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The health risks of being single
Fewer people are getting married, which is making some doctors worry about what that might mean for how we treat Alzheimer's disease. - photo by JJ Feinauer
The decline in marriage rates has been shown to have possible negative economic implications, as The Deseret News National has reported several times. But according to medical researcher Angelo E. Volandes, the shift away from stable family structures could have unexpected ramifications on our national health as well.

In an article for Psychology Today, Volandes tells the story of Judith, a 69-year old unmarried woman suffering from dementia. Judith didn't have anyone to care for her in her old age, something that became painfully more clear as her health declined. Because of this, the hospital was forced to make very difficult, and very personal decisions that are typically handled by family members.

"Once upon a time in American medicine, you could usually rely on the presence of a spouse, family member or friend to help make decisions for patients suffering from Alzheimer's disease," Volandes wrote. "That is likely no longer going to be the case."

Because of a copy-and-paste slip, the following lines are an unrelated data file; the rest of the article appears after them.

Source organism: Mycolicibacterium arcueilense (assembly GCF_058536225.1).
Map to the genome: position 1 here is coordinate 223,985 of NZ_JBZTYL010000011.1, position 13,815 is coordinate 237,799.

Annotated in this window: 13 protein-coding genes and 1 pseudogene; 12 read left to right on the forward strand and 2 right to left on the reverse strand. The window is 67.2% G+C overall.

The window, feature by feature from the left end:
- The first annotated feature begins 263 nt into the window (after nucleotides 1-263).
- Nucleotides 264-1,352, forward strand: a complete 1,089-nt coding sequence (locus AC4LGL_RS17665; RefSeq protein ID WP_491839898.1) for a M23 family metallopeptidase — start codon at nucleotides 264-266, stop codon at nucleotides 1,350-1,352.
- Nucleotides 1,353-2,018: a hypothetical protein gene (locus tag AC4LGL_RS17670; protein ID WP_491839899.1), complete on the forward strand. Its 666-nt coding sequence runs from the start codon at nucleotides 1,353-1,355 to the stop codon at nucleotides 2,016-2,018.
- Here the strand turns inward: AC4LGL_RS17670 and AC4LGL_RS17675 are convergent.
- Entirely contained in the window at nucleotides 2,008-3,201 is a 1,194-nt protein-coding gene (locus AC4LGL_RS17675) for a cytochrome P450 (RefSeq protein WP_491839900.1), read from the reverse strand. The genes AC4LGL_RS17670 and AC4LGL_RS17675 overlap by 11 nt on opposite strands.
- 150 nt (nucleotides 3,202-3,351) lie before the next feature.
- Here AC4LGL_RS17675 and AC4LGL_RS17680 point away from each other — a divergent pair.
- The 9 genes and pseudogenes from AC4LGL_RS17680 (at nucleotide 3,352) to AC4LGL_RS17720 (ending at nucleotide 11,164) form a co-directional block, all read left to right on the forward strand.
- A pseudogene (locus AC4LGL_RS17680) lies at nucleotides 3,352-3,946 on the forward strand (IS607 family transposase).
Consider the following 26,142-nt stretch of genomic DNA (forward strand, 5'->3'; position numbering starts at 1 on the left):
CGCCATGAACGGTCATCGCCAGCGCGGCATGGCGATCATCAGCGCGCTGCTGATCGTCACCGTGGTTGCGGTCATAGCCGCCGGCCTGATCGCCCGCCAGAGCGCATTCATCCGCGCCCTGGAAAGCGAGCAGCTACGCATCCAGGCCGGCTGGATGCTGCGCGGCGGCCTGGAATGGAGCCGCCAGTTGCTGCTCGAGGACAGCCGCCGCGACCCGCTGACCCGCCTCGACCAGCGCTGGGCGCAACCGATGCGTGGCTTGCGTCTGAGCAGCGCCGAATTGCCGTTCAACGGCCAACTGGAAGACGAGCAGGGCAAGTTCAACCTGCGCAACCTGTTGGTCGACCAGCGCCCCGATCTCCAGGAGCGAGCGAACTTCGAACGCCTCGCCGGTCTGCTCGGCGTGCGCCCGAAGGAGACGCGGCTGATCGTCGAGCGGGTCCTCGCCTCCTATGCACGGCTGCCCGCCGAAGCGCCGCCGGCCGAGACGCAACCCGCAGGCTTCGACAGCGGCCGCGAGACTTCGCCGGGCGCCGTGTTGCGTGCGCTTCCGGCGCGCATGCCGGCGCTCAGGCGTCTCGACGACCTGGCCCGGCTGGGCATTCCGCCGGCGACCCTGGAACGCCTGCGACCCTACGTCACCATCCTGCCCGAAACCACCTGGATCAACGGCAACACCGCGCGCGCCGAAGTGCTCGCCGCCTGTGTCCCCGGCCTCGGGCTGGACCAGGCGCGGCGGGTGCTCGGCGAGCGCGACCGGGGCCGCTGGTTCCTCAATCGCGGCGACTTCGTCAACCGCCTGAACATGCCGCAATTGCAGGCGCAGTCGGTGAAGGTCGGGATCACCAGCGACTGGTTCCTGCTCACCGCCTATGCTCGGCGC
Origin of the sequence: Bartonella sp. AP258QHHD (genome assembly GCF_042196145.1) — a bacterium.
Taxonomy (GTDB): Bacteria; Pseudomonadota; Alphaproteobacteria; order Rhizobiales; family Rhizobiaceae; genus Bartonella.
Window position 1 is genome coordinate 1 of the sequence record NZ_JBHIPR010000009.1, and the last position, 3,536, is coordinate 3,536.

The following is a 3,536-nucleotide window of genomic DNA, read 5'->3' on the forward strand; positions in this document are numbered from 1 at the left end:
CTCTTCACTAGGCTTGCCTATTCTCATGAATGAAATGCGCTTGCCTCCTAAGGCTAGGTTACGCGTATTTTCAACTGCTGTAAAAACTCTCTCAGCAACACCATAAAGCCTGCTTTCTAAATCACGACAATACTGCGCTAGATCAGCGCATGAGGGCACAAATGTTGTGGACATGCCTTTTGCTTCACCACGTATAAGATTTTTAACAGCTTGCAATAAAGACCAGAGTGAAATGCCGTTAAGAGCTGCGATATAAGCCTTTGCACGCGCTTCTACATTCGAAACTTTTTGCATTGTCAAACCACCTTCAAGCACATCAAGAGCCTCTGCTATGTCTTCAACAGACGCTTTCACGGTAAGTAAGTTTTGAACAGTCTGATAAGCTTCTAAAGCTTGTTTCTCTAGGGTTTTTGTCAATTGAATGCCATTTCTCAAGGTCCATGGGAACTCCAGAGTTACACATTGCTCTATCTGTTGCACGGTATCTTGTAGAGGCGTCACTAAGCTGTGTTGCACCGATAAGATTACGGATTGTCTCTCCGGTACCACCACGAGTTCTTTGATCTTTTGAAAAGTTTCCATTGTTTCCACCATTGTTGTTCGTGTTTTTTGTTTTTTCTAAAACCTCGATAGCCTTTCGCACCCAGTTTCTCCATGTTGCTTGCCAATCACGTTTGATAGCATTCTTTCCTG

The primary concern, according to Volandes, is that state programs intended to make sure the elderly have guardians are impractical and underfunded. The fact of the matter is, he argues, there isn't a very effective way to replace family members.

However, Big Think's Robert Montenegro believes it's important to remember that just because marriage rates are declining, that doesn't necessarily mean there are fewer loved ones around to care for the elderly but Volandes' observation is nonetheless a pertinent one.

"We know that's not always the case as there are plenty of unmarried folks who have children or partners," Montenegro wrote in response to Volandes' article. "But the holes in his argument are miniscule; his main concern is perfectly valid. We're going to see a whole lot of single people without kids develop dementia in the coming generation."

Writing in 2008, The New York Times' Tara Parker-Pope expressed similar concerns, but she also feared that the trend away from marriage might actually be increasing the risk of Alzheimer's.

"Its long been known that social relationships can decrease the risk of developing dementia," she wrote, citing a report by Harvard researchers. And those with a "spouse or partner" have been shown to have a "50 percent lower risk of developing dementia during their older years than people living alone."

Even though there are plenty of ways in which people can keep their social lives active well into old age, as she wrote in a separate article, the built-in benefit of having a spouse around is hard to replace.